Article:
Stick charts depict the ocean around one or a few islands in the 1,100 kilometer stretch that is the Marshall islands. But they weren't exactly maps. Instead, they showed what you could feel the ocean doing from a boat.

The Marshallees is bound together straight and curved sticks or fibers to represent swells and currents, the behaviors and patterns of the ocean. Small shells marked where islands were. The charts were actually mainly used as teaching tools. Navigators would memorize all the information in them before ever setting out on a voyage.

Over the past few centuries, much of their traditional knowledge has been lost, but there are people working to revive the art of navigating based on the movements of the ocean.

 The Kamal (2:19)

The Kamal is a simple-looking device. It's basically a rectangular bit of wood and a knotted string. But that's all the sailors needed to figure out their latitude. Compared to European navigators, Arab explorers spent more time out of sight of land on their voyages.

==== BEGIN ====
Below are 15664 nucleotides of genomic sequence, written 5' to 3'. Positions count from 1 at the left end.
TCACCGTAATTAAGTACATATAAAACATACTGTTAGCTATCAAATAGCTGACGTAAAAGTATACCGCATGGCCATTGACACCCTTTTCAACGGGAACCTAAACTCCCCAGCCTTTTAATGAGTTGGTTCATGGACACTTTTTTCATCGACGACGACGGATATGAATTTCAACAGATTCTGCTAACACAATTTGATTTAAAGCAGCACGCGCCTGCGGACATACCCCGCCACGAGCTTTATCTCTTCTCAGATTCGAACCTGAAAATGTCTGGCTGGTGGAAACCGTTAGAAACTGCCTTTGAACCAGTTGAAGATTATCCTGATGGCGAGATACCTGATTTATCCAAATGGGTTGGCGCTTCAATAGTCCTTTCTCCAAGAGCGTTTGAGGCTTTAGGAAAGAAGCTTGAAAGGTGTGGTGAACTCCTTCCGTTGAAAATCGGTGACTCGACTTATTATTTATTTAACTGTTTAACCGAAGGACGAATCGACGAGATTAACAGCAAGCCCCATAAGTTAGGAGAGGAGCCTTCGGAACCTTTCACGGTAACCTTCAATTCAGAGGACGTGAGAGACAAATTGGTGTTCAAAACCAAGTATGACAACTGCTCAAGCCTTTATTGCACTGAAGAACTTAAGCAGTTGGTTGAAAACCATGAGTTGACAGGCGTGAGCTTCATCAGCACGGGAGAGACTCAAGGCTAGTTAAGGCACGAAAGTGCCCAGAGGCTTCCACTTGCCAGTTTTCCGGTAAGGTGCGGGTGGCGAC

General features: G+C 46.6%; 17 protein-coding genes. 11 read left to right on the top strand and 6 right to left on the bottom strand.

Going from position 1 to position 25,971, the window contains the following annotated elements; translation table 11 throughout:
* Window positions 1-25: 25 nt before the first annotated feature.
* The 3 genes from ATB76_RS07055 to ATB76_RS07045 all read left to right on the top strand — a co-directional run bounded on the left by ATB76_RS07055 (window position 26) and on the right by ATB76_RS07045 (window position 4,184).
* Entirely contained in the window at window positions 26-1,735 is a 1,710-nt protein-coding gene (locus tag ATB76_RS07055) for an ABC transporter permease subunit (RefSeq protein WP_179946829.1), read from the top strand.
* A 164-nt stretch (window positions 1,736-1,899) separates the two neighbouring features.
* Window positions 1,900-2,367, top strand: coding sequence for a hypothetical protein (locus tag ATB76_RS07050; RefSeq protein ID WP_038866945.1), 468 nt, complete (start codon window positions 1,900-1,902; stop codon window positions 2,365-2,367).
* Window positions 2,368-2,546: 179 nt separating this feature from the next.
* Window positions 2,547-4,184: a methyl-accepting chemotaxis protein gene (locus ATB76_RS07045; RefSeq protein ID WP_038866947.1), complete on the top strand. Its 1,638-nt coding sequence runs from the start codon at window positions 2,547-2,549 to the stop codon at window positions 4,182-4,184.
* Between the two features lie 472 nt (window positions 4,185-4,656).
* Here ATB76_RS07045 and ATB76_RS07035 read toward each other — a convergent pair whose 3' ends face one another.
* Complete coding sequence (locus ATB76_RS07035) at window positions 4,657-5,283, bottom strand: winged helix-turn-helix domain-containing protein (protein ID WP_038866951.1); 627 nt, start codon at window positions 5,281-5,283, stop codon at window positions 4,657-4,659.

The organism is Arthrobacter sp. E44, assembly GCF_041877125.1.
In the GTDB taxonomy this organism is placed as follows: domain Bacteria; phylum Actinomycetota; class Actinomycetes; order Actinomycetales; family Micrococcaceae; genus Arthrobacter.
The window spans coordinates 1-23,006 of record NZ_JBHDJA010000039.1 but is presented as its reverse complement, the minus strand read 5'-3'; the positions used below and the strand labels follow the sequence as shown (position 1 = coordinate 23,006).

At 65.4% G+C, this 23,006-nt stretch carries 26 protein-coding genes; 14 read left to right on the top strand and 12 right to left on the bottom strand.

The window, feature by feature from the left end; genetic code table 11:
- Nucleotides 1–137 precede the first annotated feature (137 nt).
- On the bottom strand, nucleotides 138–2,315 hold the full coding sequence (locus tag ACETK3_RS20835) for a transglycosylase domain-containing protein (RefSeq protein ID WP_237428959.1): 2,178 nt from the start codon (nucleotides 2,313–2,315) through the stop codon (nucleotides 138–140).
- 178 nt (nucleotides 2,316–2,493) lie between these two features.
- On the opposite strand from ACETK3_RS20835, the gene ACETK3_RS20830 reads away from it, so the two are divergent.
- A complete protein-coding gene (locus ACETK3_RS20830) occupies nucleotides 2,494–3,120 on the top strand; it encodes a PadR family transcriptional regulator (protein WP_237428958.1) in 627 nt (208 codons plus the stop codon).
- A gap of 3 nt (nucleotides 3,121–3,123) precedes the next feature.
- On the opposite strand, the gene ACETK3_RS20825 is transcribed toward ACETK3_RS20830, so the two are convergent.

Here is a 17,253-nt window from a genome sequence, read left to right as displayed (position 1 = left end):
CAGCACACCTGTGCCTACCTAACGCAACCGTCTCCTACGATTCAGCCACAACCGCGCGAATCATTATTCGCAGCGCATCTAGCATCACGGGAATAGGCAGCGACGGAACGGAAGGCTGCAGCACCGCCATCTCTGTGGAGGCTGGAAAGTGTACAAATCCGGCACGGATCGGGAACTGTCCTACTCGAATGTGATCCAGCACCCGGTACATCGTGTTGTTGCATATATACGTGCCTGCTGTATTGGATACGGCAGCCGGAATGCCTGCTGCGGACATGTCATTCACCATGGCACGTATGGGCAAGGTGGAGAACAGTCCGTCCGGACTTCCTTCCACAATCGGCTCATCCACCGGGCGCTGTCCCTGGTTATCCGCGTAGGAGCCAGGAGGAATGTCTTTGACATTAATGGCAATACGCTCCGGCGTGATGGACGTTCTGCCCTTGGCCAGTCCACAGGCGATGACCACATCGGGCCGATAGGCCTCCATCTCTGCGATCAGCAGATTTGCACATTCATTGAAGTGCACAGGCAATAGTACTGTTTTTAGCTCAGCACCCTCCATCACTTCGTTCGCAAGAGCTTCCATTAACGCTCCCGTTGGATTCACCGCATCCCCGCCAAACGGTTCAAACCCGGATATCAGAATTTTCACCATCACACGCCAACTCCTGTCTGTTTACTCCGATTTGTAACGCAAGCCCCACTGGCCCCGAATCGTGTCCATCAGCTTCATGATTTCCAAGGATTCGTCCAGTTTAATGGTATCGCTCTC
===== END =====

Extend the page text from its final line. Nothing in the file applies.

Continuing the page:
They'd venture farther out because the water is close to the shore of the South Africa were too dangerous to hug the coast. So they needed a good way to keep track of their location which was where the kamal came in. It was probably developed some time after nine hundred C.E. Once sailors got to the right latitude, all they had to do was go east or west until they bumped into the port that they were trying to reach.

To use a kamal, all you have to do is hold the string in your teeth and then hold out the wooden rectangle until the lines matchup with Polaris on top and the horizon on the bottom. The angle between Polaris and the horizon depends on your latitude. It's directly overhead at the North Pole and on the horizon at the equator. So you end up holding the rectangle closer to your face the farther north you are and by measuring the distance from the rectangle to your face you can figure out your latitude. That's what the string is for, it let's you measure the distance from the rectangle to your face.